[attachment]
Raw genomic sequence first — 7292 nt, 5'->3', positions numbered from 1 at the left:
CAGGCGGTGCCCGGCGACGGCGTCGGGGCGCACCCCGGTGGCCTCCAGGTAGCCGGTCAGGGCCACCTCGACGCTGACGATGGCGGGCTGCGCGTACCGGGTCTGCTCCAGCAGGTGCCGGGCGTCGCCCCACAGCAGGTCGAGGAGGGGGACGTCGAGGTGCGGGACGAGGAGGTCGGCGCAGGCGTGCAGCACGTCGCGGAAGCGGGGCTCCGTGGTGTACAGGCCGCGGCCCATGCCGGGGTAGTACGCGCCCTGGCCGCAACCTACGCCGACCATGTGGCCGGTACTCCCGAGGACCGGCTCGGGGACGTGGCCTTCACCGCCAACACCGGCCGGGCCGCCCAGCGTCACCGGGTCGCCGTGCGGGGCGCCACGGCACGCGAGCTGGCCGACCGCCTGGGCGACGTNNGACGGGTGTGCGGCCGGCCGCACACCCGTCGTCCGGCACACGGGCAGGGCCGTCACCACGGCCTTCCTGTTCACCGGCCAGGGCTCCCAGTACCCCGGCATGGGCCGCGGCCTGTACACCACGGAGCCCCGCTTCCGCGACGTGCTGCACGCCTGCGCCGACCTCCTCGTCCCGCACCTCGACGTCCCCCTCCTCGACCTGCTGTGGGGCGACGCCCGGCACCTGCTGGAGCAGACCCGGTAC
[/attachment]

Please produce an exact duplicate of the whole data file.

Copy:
Raw genomic sequence first — 7292 nt, 5'->3', positions numbered from 1 at the left:
CAGGCGGTGCCCGGCGACGGCGTCGGGGCGCACCCCGGTGGCCTCCAGGTAGCCGGTCAGGGCCACCTCGACGCTGACGATGGCGGGCTGCGCGTACCGGGTCTGCTCCAGCAGGTGCCGGGCGTCGCCCCACAGCAGGTCGAGGAGGGGGACGTCGAGGTGCGGGACGAGGAGGTCGGCGCAGGCGTGCAGCACGTCGCGGAAGCGGGGCTCCGTGGTGTACAGGCCGCGGCCCATGCCGGGGTAGTACGCGCCCTGGCCGCAACCTACGCCGACCATGTGGCCGGTACTCCCGAGGACCGGCTCGGGGACGTGGCCTTCACCGCCAACACCGGCCGGGCCGCCCAGCGTCACCGGGTCGCCGTGCGGGGCGCCACGGCACGCGAGCTGGCCGACCGCCTGGGCGACGTNNGACGGGTGTGCGGCCGGCCGCACACCCGTCGTCCGGCACACGGGCAGGGCCGTCACCACGGCCTTCCTGTTCACCGGCCAGGGCTCCCAGTACCCCGGCATGGGCCGCGGCCTGTACACCACGGAGCCCCGCTTCCGCGACGTGCTGCACGCCTGCGCCGACCTCCTCGTCCCGCACCTCGACGTCCCCCTCCTCGACCTGCTGTGGGGCGACGCCCGGCACCTGCTGGAGCAGACCCGGTAC